So, I exercised. I cleaned the cat box. I'm going to try and go to bed on time. And I've challenged myself to a drabble-fest at Patreon (fiction tier, if you're interested in playing the home game). 100 words a day. I managed NaPo last April. I think I can do this better than NaNo, where I was supposed to be doing a coherent novel. I just used a generator to list 31 random words, which I will attempt to drabble about.
Also, I will get back to "Call Me A Fool." I just feel like I took a wrong turn. (And that no one really cares that I took a wrong turn, making me pull a little melodramatic sigh of anguish. ;p)
So, freeing up a Patreon essay after... a month or so? God, I need to be more responsible. The Iron Man movies (and the character in other movies) are a lot of things. They’re a screwball comedy in places. An interesting look at how the life of a hero changes the person living it, and how the presence of a hero changes the world. They’re certainly a celebration of the genius inventor and businessman trying to keep control of his creations.
But I’d say that, on the whole, the Iron Man arc in the MCU is about legacy—about, as Tony puts it in Iron Man 2, what we choose to leave behind.
Because the character is a long-running one, we see it evolve from the story of a son trying to come to terms with the legacy he’s inherited to the story of a father creating a legacy of his own… from his childish rebel persona at the beginning of the first movie, and going full circle in Endgame to his encounter with his father, Howard, and telling him that “Everything will be all right.”
I’ve been having a hard time deciding how to structure this, not because it’s an obscure part of the movies, but because it’s so blatant and out front that it’s hard to separate the threads of legacy from a general re-cap of every single appearance Tony Stark makes, from the time we meet him in the “Fun-vee” until he bequeaths EDITH (“Even dead, I’m the hero”) to Peter Parker. Ultimately, I think the best way to do it is to look at the various relationships Tony has throughout the series, because Tony is very much a character who is established, changed, and re-defined by the relationships he chooses.
So, on one of my closed Facebook groups, someone shared a meme that boiled down to "girls don't want boys, they want to have adventures and be good at things." (And, just to get it out of that realm, I'm pretty sure it means "don't want romantic relationships," so I'm sure it applies to relationships with girls as well.) And it's been irking me, because... why are these two things put in opposition? Why shouldn't you want both? I feel like I grew up my whole life being told, "Don't want a relationship... you need to want an adventure and to find yourself!" Well, here I am at almost fifty. I never had time for an adventure because, you know, bills and rent and student loans and stuff. AND I never bothered putting effort into the thing I was told not to want, because smart girls don't want to waste their time on that. This just seems, in retrospect, like it might not have been the healthiest worldview ever. How about, "Girls should want what's important to them to want"?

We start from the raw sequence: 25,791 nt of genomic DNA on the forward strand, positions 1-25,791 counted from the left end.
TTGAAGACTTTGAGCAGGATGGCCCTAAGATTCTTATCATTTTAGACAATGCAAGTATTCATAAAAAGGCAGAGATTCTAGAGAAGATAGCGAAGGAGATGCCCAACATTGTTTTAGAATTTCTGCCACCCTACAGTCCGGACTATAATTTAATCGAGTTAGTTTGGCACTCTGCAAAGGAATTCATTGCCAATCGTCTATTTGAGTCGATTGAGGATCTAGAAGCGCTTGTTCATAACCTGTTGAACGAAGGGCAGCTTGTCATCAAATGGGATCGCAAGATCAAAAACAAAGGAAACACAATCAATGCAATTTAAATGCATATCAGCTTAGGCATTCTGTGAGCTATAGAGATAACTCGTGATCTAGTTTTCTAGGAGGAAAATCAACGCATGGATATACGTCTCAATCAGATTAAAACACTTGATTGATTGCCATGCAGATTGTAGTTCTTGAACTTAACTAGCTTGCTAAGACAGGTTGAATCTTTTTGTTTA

I've just been feeling like I wasted most of my youth trying to get to some insane idea of independence that does not exist in the human species, because people told me that women who sought relationships were wasting their lives somehow, and I believed that if I was going to be anyone who mattered, I had to prove I could stand up with no one at all to help. This is... just so harmful. Why did we decide to do this?
So, I was over at YT, clicking through recommended videos just starting randomly in Disney (princesses re-imagined as modern girls). There was a whole vid of artists reimagining Disney animals as human. AND NO DANTE!!!!!!
I mean, really. I liked Frozen and thought Tangled was awright, but I was obsessed with Coco from ten minutes in. Where's the wacky fan art of Dante as a human? What about Héctor and Imelda in the modern world? (I mean, I'm sure it exists, but why isn't it in the videos? Where are all the listicles? The only listicle was one listing the "hidden" meanings of the various endings which... gave the actual overt meaning of the text as presented so, seriously, huh?) There aren't even many proper Funko pops. This movie beat Avengers in a very large country. There must be a toy market! And art! And... :sniff: Why doesn't everyone love what I love? It's not right.
(J/K, I know, I know. Their bread and butter is princesses, and no one can wear Miguel's signature outfit without appropriation, and his other outfit is... you know, clothes. So nothing sparkly. But the guitar! THERE COULD BE LOTS OF TOY GUITARS. I mean, yes, they exist, but no one is talking about them. Why isn't anyone talking? They're talking about older movies. And Dante as a human would be adorbs. And I want Imelda's dress, dammit.) Almost no one is Disneybounding these guys. WHY????? It's not FAAAAAAIIIIIIR! ;p There's more stuff about @)#&$&*$# WRECK IT RALPH.
Waah-waah-waah. Poor Fern. The movie she likes will have to settle for being a box office juggernaut and and Oscar winner.
(The thing is, I know lots of people like it. When we put up the ofrenda at the library this year, lots of people whispered--in an embarrassed sort of way--that they finally understood the holiday because of, "Well, um... you know. There was a movie." (Look around, make sure no one is watching.) "You know, a Disney...")
I'm not abashed. I even told a teenager that I write Coco-fic. (Response: "Yeah, yeah, it's a mood." Which, translated to my generation, seems to mean, "I feel ya.")